The life and death of a family: 'I Am Love' screens in Toronto
"There are some people here tonight, and they know who they are, who I have been banging on about Luca Guadagnino for 11 years now," Tilda Swinton said prior to Sunday's screening of "I Am Love" at the Toronto International Film Fest. "And tonight I hope I'm vindicated."
She most certainly was. "I Am Love," directed and co-written by Guadagnino, is a sprawling, ambitious story of a wealthy industrial Italian family facing changes both big and small. The film has become one of the buzz items here in Toronto, a frequent topic of cocktail chatter and idle discussion, in part following a near-ecstatic review in Variety a week or so ago following the film's premiere at the Venice Film Festival.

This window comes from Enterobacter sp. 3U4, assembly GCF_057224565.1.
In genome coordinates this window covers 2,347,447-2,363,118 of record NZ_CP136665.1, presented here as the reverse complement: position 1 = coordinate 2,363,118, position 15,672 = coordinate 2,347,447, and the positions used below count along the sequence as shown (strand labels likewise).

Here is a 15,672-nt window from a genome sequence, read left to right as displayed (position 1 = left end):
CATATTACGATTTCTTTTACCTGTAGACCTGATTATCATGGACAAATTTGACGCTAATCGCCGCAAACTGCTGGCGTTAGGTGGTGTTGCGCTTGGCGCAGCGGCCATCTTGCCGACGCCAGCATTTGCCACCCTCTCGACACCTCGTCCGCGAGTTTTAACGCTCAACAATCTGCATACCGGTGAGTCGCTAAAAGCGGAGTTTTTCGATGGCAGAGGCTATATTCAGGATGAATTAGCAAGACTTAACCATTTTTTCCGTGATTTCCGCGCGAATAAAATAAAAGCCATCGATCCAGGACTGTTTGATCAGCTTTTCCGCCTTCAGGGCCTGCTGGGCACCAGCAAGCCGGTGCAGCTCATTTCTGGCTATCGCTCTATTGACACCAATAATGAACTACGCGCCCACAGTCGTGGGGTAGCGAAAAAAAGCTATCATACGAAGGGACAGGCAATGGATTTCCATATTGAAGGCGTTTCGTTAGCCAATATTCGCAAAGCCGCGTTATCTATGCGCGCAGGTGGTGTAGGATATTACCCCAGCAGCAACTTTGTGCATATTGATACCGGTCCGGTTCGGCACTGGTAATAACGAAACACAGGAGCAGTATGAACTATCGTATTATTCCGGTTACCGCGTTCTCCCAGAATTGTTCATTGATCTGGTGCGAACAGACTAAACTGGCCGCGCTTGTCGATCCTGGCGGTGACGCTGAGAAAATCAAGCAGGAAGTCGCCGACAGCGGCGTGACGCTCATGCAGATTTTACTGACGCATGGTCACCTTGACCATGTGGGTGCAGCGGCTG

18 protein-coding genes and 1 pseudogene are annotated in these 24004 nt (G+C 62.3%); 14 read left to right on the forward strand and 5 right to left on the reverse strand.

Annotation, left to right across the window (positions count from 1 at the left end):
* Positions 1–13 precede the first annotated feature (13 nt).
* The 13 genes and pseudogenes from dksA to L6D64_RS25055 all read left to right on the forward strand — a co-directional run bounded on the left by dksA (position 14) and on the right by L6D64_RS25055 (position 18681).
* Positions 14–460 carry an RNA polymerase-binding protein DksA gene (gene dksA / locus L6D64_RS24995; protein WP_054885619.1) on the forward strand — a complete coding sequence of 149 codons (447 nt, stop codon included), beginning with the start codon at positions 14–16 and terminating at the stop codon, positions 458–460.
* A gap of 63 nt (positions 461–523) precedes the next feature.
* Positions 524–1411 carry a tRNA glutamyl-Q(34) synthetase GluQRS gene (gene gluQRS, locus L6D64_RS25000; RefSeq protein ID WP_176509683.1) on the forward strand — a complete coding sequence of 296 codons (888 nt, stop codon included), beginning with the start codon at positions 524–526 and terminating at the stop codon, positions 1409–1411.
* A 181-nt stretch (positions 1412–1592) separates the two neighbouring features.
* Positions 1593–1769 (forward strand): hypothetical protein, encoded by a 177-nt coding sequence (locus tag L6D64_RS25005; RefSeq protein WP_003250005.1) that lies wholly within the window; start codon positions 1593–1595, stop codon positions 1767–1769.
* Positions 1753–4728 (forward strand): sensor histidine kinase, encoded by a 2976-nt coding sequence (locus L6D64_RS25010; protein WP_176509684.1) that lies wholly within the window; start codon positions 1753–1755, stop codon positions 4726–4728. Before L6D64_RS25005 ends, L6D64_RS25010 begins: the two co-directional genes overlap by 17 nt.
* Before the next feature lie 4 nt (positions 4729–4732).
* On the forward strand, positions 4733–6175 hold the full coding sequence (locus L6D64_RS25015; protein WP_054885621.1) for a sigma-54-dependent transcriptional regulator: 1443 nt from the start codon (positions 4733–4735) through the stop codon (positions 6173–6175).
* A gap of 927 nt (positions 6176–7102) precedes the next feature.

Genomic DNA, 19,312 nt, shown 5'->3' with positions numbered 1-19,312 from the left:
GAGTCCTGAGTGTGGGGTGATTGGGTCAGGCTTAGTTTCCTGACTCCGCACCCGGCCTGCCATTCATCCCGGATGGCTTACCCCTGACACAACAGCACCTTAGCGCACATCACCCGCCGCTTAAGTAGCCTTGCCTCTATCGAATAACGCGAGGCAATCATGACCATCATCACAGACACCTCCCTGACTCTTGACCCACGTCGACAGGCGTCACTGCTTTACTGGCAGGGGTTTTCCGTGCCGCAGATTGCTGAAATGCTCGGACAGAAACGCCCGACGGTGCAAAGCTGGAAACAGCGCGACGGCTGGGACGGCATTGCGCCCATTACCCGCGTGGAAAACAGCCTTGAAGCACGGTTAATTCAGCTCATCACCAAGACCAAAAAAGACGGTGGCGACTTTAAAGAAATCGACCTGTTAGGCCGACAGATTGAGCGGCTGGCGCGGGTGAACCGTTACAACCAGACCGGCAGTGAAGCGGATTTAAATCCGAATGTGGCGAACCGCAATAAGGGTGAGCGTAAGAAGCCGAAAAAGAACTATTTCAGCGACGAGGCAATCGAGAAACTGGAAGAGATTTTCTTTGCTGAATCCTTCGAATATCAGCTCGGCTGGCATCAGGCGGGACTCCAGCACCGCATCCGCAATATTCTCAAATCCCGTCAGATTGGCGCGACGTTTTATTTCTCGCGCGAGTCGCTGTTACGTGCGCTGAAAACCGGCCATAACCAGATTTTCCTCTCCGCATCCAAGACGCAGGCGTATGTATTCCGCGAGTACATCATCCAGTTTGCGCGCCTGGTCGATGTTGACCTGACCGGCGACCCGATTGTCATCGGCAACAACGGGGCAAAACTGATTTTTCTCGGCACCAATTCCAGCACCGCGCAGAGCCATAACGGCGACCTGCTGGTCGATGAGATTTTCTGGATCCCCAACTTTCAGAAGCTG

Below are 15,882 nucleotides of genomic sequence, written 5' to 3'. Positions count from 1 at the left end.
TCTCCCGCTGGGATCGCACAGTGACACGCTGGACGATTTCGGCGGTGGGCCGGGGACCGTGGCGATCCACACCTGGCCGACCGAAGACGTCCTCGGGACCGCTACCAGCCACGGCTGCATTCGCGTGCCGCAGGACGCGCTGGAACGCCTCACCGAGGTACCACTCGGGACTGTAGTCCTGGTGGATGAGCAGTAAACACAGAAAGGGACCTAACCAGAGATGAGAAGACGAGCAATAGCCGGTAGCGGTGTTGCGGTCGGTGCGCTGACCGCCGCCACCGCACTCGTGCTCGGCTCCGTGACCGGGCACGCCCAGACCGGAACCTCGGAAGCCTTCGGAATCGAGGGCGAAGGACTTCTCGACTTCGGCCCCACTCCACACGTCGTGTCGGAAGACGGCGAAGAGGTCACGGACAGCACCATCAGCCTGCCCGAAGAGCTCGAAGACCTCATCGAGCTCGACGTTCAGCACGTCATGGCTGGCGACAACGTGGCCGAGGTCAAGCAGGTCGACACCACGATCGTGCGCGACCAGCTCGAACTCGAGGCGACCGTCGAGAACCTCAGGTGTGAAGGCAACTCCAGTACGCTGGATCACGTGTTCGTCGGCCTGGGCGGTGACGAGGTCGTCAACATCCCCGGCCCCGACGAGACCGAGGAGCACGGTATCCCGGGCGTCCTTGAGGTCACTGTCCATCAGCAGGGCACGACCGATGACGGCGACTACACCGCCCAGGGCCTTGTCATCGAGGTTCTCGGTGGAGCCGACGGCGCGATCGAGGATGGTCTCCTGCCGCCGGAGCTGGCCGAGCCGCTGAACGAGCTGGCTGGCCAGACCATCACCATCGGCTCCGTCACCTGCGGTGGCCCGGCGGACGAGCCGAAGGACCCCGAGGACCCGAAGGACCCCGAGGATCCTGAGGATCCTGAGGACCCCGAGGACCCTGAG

Swinton plays a sort-of middle-generation matriarch, a Russian woman who married into the Italian family. (Swinton speaks Italian and Russian and a little halting English in the film.) With Visconti's classic "The Leopard" as the most obvious touchstone, "I Am Love" captures a sense of how larger cultural forces -- the globalizing economy, for one -- can affect the most intimate moments of people's lives. Guadagnino gives the film an amazingly accomplished, fully rounded feel. The film looks at once contemporary and timelessly retro, while the pulsing, buzzing orchestral music by John Adams adds a staggering emotional punch.
-- Mark Olsen